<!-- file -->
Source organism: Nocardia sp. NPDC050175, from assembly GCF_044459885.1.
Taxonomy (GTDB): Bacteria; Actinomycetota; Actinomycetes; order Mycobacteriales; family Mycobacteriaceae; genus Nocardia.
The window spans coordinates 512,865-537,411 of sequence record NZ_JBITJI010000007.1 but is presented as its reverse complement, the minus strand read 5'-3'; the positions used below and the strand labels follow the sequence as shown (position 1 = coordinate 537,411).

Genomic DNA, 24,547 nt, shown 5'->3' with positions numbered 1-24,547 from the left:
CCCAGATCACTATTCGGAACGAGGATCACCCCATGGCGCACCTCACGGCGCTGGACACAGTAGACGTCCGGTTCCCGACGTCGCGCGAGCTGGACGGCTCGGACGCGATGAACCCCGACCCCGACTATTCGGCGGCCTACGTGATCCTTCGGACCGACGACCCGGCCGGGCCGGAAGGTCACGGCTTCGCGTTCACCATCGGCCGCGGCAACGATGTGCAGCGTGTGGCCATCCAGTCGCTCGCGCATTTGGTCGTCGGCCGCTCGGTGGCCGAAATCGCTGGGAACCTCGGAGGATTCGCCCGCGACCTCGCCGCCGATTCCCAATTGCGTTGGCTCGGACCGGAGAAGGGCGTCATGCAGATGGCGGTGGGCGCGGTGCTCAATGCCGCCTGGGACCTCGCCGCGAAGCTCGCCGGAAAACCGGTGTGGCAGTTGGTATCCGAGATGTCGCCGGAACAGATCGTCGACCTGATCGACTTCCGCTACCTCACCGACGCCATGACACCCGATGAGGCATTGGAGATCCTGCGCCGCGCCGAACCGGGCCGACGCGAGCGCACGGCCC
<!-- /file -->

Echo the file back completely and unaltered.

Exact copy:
Source organism: Nocardia sp. NPDC050175, from assembly GCF_044459885.1.
Taxonomy (GTDB): Bacteria; Actinomycetota; Actinomycetes; order Mycobacteriales; family Mycobacteriaceae; genus Nocardia.
The window spans coordinates 512,865-537,411 of sequence record NZ_JBITJI010000007.1 but is presented as its reverse complement, the minus strand read 5'-3'; the positions used below and the strand labels follow the sequence as shown (position 1 = coordinate 537,411).

Genomic DNA, 24,547 nt, shown 5'->3' with positions numbered 1-24,547 from the left:
CCCAGATCACTATTCGGAACGAGGATCACCCCATGGCGCACCTCACGGCGCTGGACACAGTAGACGTCCGGTTCCCGACGTCGCGCGAGCTGGACGGCTCGGACGCGATGAACCCCGACCCCGACTATTCGGCGGCCTACGTGATCCTTCGGACCGACGACCCGGCCGGGCCGGAAGGTCACGGCTTCGCGTTCACCATCGGCCGCGGCAACGATGTGCAGCGTGTGGCCATCCAGTCGCTCGCGCATTTGGTCGTCGGCCGCTCGGTGGCCGAAATCGCTGGGAACCTCGGAGGATTCGCCCGCGACCTCGCCGCCGATTCCCAATTGCGTTGGCTCGGACCGGAGAAGGGCGTCATGCAGATGGCGGTGGGCGCGGTGCTCAATGCCGCCTGGGACCTCGCCGCGAAGCTCGCCGGAAAACCGGTGTGGCAGTTGGTATCCGAGATGTCGCCGGAACAGATCGTCGACCTGATCGACTTCCGCTACCTCACCGACGCCATGACACCCGATGAGGCATTGGAGATCCTGCGCCGCGCCGAACCGGGCCGACGCGAGCGCACGGCCC